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The Supreme Court of Canada Clarifies the Threshold for Mandatory Interlocutory Injunctions

R v Canadian Broadcasting Corp. , 2018 SCC 5

On February 9, 2018, Justice Brown writing for the Supreme Court of Canada clarified that the threshold for a party to receive a mandatory interlocutory injunction is a high one.

A mandatory injunction is a situation in which the court orders a party to act to do something; this can be contrasted with a prohibitory injunction in which a court orders a party to refrain from doing something. Mandatory interlocutory injunctions are a pre-trial form of relief that require a party to do something which is enforceable until the conclusion of the trial. They arise relatively infrequently, have an important, though limited, role in commercial litigation, and are most often seen in cases regarding the context of media coverage.

The facts in the recent case of R v Canadian Broadcasting Corp. arose after charges were laid against an accused for the first degree murder of a person under the age of eighteen. Upon the Crown’’ s request, a mandatory ban prohibiting publication, broadcast, or transmission in any way of information that could identify the victim was ordered pursuant to section 486.4 (2.1) of the Criminal Code. Before the publication ban was issued, however, the defendant broadcasting company had posted information revealing the identity of the victim on its website. Following the publication ban, the defendant did not post anything further regarding the victim’’ s identity, but refused to remove the two articles previously posted. The Crown, therefore, sought an order citing the defendant in criminal contempt of a publication ban and granting an interlocutory injunction directing the defendant to remove the information previously posted on its website.

The Chambers Judge dismissed the Crown’’ s application, but the majority of the Alberta Court of Appeal allowed the Crown’’ s appeal and granted an injunction. The Supreme Court of Canada here allowed the appeal, restoring the Chambers Judge’’ s decision and, in doing so, clarifying the necessary threshold to be met.

The Supreme Court of Canada first noted that injunction thresholds vary across the country. The Court then considered the three part test from the case of RJR-MacDonald Inc. v Canada (Attorney General) [ 1994] 1 SCR 311, a test which must be met in order for a party to obtain a mandatory interlocutory injunction. The Court went on to clarify the appropriate framework for mandatory interlocutory injunctions: in order to obtain such an injunction, an applicant must meet this three part test, but with a modified first stage. This first stage now includes the threshold question of “" whether the applicant has shown a strongprima facie case”" . In order to show a strong prima facie case, an applicant must show a case of such merit that it is very likely to succeed at trial.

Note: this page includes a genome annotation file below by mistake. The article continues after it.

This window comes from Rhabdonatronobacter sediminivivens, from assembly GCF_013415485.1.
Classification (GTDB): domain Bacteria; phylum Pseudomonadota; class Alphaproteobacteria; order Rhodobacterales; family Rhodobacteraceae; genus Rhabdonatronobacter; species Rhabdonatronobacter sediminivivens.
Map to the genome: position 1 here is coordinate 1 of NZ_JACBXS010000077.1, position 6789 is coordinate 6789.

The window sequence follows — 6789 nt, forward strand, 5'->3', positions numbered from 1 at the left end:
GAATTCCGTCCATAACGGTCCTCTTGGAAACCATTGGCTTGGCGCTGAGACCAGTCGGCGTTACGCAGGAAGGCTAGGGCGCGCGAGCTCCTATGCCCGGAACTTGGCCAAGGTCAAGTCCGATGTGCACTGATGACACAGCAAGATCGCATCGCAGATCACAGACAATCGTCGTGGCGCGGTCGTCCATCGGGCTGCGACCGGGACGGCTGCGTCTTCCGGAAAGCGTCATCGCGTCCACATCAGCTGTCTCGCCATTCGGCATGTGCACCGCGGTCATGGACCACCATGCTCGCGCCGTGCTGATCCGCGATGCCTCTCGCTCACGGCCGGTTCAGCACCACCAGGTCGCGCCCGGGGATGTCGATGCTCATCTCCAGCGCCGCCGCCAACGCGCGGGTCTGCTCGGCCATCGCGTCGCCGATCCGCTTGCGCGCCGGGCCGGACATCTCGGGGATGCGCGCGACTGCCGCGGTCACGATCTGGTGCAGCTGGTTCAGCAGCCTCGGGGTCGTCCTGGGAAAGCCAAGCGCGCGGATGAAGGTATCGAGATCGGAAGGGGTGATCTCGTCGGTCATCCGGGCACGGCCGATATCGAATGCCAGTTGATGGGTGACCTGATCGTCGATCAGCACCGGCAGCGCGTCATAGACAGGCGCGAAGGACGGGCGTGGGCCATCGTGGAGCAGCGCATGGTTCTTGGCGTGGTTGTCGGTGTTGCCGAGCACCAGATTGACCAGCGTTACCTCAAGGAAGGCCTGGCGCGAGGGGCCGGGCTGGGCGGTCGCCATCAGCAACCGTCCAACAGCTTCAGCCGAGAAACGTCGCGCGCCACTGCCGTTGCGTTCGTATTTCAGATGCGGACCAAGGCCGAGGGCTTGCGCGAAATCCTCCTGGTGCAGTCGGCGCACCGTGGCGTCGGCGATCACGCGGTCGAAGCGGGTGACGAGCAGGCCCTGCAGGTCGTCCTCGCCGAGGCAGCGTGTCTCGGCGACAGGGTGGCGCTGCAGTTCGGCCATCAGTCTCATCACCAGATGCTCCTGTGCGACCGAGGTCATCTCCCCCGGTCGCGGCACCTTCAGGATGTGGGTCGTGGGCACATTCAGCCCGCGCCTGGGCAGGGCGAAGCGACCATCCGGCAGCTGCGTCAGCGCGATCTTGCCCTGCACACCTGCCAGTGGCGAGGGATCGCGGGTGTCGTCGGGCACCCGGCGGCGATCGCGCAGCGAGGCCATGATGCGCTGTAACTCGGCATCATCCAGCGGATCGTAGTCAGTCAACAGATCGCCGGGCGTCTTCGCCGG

This Court explained that this high standard is appropriate because it is often costly or burdensome for the defendant to be required to undertake a positive course of action and is difficult to justify prior to trial since restorative relief can usually be obtained at trial.

Summarized in paragraph 18 of the decision inR v Canadian Broadcasting Corp., the modified RJR-MacDonald test that must be met to obtain a mandatory injunction is now:

The applicant must demonstrate a strong prima facie case that it will succeed at trial. This entails showing a strong likelihood on the law and the evidence presented that, at trial, the applicant will be ultimately successful in proving the allegations set out in the originating notice;

The applicant must demonstrate that irreparable harm will result if the relief is not granted; and

The applicant must show that the balance of convenience favours granting the injunction.

On the facts of R v Canadian Broadcasting Corp. Justice Brown concluded by saying that “"this is not an easy burden to discharge…… .and the Crown has failed to do so here”" (para 28).

So we see that the Supreme Court of Canada has adopted a very high threshold for mandatory interlocutory injunctions. The new test requires a court to find, almost certainly, that the party applying for a mandatory interlocutory injunction is correct before an award for such an injunction will be made. As a result, mandatory interlocutory injunctions are likely to be awarded in only the most compelling factual circumstances.